If prolonged, the widespread delays, cancellations, missed flights, and long lines present a potential headwind to the outlook for the travel and tourism industry. Why? As council members noted, experience and image are integral to consumers' assessment of a travel or tourism encounter and their decision to make future travel plans. Negative experiences, or the anticipation of one, can lead to cancellation or alteration of plans. Thus, while business for the short- and medium-term is booked and council members' organizations are not currently experiencing a significant increase in cancellations, council members agreed that review of activity in three to six months will allow the industry to gauge the economic impact of the sequestration on travel and tourism.
By Jennifer Staley, a Regional Economic Information Network director in the Atlanta Fed's Miami Branch
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Beige Book: Southeast economy improved through March; but what about April?
On April 13, the Sixth District's most recent Beige Book was released. The opening paragraph, which summarizes the entire report, said, "Sixth District business contacts described economic activity as advancing modestly from mid-February through March. Retailers cited that consumer spending improved while auto dealers reported strong sales growth. Tourism activity remained positive as occupancy rates and air travel mostly increased. Residential brokers and builders indicated that sales growth of new and existing homes were mixed, but generally remained weak, while commercial contractors mentioned improving conditions as development increased slightly. District manufacturers experienced increasing levels of new orders and production. Transportation firms noted modest advances in shipments and tonnage. Banking contacts reported soft but improving loan demand. Labor markets continued to recover at a gradual pace. Cost pressures grew for most District firms, but the ability to pass through price increases continued to vary by industry."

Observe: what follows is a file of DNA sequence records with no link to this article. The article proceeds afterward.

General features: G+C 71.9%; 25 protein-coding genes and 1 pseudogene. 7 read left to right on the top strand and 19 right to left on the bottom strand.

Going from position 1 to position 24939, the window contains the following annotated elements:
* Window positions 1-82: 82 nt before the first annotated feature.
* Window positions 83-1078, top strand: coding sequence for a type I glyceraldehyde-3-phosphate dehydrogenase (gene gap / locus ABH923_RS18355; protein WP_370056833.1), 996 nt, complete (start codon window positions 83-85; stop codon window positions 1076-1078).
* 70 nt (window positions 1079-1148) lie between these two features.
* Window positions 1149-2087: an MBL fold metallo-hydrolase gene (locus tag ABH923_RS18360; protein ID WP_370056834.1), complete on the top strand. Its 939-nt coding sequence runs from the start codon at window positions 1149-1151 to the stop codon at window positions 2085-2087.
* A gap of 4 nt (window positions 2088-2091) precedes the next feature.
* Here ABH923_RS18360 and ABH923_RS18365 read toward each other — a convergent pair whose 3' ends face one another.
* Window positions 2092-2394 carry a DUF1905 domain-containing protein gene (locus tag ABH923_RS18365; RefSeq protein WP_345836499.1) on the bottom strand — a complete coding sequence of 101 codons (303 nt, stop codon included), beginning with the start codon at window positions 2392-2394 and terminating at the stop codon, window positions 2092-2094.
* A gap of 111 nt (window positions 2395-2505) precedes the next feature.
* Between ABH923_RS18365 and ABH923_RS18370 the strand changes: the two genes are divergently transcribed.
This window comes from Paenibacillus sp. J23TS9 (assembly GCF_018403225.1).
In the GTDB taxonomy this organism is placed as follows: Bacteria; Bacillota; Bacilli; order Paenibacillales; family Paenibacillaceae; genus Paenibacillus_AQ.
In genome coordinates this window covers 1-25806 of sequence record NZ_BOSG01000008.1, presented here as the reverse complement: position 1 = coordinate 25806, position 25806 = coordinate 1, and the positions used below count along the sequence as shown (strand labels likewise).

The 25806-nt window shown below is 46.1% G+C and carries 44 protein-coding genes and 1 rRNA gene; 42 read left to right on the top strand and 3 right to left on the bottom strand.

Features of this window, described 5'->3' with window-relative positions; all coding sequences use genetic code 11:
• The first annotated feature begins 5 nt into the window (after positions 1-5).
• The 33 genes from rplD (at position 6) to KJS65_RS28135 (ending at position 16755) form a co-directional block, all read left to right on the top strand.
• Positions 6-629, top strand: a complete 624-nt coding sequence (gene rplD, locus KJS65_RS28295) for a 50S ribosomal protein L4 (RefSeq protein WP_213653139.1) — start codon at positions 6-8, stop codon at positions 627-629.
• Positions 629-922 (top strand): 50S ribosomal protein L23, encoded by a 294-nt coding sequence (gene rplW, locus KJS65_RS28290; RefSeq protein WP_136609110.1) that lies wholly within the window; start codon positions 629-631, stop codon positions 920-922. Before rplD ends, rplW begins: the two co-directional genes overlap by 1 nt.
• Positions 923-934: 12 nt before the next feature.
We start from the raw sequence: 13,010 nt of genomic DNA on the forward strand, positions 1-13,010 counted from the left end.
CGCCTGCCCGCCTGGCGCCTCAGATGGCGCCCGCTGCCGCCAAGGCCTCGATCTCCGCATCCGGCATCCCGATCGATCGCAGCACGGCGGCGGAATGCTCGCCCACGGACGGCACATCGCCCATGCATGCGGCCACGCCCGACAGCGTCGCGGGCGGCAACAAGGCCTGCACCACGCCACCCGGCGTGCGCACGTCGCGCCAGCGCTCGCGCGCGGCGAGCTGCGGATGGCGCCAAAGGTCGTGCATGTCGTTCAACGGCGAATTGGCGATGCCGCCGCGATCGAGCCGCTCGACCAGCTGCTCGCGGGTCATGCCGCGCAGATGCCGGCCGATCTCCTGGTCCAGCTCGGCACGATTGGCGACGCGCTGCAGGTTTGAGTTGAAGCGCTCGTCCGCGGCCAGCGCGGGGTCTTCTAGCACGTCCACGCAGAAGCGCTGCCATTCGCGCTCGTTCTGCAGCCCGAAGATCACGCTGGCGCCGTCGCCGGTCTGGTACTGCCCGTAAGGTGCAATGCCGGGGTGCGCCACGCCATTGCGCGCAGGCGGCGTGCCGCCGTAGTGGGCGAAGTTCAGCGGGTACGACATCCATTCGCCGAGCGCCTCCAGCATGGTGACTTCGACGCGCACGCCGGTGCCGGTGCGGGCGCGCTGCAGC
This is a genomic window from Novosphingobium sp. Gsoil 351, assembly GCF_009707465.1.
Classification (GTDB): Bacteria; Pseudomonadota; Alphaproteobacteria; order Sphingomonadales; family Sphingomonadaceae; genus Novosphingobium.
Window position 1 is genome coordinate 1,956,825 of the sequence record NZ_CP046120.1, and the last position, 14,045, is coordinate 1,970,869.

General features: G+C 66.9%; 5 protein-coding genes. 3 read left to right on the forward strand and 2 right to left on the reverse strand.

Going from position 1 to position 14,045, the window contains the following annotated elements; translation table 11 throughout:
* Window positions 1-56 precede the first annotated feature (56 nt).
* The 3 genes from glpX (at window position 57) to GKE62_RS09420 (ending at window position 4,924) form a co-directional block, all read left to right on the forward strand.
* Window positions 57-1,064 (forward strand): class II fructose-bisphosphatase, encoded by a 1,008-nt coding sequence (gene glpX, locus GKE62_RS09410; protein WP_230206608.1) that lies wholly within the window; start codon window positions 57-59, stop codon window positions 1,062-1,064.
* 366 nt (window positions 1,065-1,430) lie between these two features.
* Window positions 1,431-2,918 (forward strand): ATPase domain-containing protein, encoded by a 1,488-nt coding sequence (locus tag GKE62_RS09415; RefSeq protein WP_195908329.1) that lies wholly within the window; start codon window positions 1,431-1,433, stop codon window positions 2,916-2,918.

The report discusses economic activity that took place from mid-February through March, but the official release date lagged by a couple of weeks. In a time when data and information are so easily available, this type of lag can make the information seem dated. The Atlanta Fed is continuously gathering information via meetings with our Regional Economic Information Network contacts. Recently, we held two advisory council meetings, which gave us more insight into their particular sectors. On April 12 our Trade and Transportation Advisory Council met in Atlanta, and on April 14 our Travel and Tourism Advisory Council met in Miami. What follows is some of the anecdotal information collected from these meetings.